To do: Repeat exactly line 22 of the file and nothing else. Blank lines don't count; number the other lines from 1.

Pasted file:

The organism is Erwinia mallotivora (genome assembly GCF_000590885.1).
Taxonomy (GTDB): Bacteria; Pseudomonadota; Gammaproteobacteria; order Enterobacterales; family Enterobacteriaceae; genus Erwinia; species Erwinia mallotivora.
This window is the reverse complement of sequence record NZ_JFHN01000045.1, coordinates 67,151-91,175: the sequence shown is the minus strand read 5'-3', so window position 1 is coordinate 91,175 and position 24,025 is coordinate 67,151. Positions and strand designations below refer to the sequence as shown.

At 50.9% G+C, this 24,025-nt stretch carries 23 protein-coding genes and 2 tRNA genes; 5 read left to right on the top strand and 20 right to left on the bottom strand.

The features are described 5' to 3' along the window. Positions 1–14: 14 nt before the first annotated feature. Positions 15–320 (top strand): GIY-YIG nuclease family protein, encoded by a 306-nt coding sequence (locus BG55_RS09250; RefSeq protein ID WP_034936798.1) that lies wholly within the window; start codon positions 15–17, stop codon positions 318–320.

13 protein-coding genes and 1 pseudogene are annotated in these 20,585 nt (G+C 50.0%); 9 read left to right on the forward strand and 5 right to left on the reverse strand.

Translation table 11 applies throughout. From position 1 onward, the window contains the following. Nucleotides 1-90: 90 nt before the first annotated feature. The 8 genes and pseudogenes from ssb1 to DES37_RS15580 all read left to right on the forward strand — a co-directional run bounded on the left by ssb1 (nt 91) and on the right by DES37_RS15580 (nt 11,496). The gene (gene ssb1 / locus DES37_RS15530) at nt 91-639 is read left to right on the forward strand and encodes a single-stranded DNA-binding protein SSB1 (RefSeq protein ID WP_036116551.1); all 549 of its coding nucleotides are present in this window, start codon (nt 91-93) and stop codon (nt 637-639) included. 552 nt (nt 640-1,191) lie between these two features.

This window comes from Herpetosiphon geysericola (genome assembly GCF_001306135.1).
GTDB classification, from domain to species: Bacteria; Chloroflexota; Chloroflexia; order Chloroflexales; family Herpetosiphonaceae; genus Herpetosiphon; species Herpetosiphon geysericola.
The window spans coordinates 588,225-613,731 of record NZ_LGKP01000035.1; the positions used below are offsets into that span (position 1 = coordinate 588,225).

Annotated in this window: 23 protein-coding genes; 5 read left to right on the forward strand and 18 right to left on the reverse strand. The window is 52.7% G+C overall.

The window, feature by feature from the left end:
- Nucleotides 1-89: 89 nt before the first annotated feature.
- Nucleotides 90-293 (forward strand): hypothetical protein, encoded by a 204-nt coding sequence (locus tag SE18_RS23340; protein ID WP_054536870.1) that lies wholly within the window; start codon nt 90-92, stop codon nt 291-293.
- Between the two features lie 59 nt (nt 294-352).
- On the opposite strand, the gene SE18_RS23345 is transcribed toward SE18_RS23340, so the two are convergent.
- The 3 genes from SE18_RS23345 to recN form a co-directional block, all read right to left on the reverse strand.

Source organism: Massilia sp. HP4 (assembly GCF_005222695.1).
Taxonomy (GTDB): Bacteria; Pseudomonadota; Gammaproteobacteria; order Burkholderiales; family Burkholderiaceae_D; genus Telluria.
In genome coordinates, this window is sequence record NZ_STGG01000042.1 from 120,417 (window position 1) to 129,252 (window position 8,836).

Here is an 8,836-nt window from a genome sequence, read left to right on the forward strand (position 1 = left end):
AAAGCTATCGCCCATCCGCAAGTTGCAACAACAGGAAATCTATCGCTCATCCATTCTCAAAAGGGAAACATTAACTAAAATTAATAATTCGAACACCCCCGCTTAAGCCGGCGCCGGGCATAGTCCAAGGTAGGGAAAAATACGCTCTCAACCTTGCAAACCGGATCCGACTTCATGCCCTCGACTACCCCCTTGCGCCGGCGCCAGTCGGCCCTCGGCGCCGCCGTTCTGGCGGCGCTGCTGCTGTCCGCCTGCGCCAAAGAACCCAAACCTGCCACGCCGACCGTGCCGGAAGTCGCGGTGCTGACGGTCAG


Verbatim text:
AAAGCTATCGCCCATCCGCAAGTTGCAACAACAGGAAATCTATCGCTCATCCATTCTCAAAAGGGAAACATTAACTAAAATTAATAATTCGAACACCCCCGCTTAAGCCGGCGCCGGGCATAGTCCAAGGTAGGGAAAAATACGCTCTCAACCTTGCAAACCGGATCCGACTTCATGCCCTCGACTACCCCCTTGCGCCGGCGCCAGTCGGCCCTCGGCGCCGCCGTTCTGGCGGCGCTGCTGCTGTCCGCCTGCGCCAAAGAACCCAAACCTGCCACGCCGACCGTGCCGGAAGTCGCGGTGCTGACGGTCAG